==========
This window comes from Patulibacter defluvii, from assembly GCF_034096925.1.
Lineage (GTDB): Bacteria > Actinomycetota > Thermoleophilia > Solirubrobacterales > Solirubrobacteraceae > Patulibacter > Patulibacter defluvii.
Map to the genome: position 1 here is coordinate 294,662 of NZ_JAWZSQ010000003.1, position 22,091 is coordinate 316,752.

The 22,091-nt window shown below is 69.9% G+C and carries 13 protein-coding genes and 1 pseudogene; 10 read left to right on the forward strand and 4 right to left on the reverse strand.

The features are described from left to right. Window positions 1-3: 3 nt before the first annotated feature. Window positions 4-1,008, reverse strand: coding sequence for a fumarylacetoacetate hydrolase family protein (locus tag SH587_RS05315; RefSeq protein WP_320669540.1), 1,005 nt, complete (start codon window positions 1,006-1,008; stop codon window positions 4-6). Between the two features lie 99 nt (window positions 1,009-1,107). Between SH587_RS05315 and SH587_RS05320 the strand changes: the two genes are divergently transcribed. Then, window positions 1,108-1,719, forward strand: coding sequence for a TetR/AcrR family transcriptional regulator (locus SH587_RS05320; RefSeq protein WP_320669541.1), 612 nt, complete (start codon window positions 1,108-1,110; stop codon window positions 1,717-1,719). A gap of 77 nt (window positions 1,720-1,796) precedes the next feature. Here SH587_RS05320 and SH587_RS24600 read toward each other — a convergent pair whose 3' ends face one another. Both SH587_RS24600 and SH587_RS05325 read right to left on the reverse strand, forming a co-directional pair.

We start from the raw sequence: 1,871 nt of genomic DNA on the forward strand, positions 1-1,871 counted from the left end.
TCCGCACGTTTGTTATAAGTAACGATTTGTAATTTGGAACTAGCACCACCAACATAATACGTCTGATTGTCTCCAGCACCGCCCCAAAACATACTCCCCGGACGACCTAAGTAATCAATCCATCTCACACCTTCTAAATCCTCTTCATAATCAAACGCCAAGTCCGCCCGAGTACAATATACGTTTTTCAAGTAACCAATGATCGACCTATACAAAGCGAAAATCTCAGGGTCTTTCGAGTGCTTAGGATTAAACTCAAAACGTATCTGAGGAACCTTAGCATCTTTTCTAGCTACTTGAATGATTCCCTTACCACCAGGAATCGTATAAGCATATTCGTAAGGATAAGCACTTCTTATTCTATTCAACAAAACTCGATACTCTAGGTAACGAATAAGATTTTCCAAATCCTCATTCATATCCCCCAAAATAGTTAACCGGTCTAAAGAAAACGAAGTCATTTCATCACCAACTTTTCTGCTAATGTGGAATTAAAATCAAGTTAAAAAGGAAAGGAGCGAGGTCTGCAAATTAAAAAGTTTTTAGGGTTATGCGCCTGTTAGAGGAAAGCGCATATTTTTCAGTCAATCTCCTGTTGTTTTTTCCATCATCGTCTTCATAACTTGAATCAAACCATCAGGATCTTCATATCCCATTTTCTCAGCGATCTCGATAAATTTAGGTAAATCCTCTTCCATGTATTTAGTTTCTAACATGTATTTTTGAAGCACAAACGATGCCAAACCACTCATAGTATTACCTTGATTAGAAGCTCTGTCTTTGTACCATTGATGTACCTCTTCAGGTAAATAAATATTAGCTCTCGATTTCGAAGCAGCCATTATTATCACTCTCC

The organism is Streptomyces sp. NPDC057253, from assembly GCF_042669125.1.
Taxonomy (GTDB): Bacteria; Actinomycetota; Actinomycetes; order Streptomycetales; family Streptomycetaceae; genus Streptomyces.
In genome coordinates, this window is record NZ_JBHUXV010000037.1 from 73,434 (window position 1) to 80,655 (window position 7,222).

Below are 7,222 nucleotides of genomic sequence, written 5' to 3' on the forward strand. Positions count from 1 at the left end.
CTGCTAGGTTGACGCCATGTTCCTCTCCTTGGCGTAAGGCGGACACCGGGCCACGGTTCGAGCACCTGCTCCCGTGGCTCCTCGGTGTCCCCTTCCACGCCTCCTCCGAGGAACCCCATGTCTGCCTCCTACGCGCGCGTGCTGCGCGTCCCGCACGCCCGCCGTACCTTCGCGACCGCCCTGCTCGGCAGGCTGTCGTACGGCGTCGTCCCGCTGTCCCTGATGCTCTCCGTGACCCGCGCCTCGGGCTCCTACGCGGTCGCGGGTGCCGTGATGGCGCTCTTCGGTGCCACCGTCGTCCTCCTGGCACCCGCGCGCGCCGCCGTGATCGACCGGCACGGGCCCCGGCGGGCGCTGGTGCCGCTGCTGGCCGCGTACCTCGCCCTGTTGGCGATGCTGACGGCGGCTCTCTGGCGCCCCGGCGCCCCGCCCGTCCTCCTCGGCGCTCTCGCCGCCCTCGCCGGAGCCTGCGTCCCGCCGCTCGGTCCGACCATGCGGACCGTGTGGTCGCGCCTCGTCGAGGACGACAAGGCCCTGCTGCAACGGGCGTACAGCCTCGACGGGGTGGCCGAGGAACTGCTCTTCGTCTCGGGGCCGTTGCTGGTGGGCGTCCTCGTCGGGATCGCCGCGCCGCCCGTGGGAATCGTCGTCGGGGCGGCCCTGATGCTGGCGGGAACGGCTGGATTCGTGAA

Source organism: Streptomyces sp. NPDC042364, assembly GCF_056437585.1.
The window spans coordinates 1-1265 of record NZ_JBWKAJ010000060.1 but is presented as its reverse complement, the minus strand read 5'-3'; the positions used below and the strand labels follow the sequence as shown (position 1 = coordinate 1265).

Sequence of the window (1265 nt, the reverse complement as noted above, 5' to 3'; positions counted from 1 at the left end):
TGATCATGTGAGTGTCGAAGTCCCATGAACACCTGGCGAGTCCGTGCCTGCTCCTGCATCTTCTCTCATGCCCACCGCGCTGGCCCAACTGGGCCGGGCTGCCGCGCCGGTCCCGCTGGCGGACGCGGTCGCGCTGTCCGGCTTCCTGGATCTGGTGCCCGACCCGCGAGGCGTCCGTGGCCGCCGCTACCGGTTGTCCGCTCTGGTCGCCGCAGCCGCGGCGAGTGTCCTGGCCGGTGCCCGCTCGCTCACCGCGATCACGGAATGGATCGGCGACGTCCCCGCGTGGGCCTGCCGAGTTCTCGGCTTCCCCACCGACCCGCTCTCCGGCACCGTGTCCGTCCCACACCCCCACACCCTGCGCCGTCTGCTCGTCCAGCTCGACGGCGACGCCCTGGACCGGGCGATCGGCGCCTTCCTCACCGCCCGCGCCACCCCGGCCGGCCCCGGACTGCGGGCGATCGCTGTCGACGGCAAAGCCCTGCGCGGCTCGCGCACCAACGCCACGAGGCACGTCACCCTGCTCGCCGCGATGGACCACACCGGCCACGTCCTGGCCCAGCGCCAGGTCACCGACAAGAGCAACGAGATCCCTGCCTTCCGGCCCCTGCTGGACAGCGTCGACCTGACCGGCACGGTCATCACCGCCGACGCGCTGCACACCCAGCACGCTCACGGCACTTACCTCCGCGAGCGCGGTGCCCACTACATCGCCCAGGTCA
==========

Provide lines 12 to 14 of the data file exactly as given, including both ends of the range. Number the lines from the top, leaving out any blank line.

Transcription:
CTGCTAGGTTGACGCCATGTTCCTCTCCTTGGCGTAAGGCGGACACCGGGCCACGGTTCGAGCACCTGCTCCCGTGGCTCCTCGGTGTCCCCTTCCACGCCTCCTCCGAGGAACCCCATGTCTGCCTCCTACGCGCGCGTGCTGCGCGTCCCGCACGCCCGCCGTACCTTCGCGACCGCCCTGCTCGGCAGGCTGTCGTACGGCGTCGTCCCGCTGTCCCTGATGCTCTCCGTGACCCGCGCCTCGGGCTCCTACGCGGTCGCGGGTGCCGTGATGGCGCTCTTCGGTGCCACCGTCGTCCTCCTGGCACCCGCGCGCGCCGCCGTGATCGACCGGCACGGGCCCCGGCGGGCGCTGGTGCCGCTGCTGGCCGCGTACCTCGCCCTGTTGGCGATGCTGACGGCGGCTCTCTGGCGCCCCGGCGCCCCGCCCGTCCTCCTCGGCGCTCTCGCCGCCCTCGCCGGAGCCTGCGTCCCGCCGCTCGGTCCGACCATGCGGACCGTGTGGTCGCGCCTCGTCGAGGACGACAAGGCCCTGCTGCAACGGGCGTACAGCCTCGACGGGGTGGCCGAGGAACTGCTCTTCGTCTCGGGGCCGTTGCTGGTGGGCGTCCTCGTCGGGATCGCCGCGCCGCCCGTGGGAATCGTCGTCGGGGCGGCCCTGATGCTGGCGGGAACGGCTGGATTCGTGAA

Source organism: Streptomyces sp. NPDC042364, assembly GCF_056437585.1.
The window spans coordinates 1-1265 of record NZ_JBWKAJ010000060.1 but is presented as its reverse complement, the minus strand read 5'-3'; the positions used below and the strand labels follow the sequence as shown (position 1 = coordinate 1265).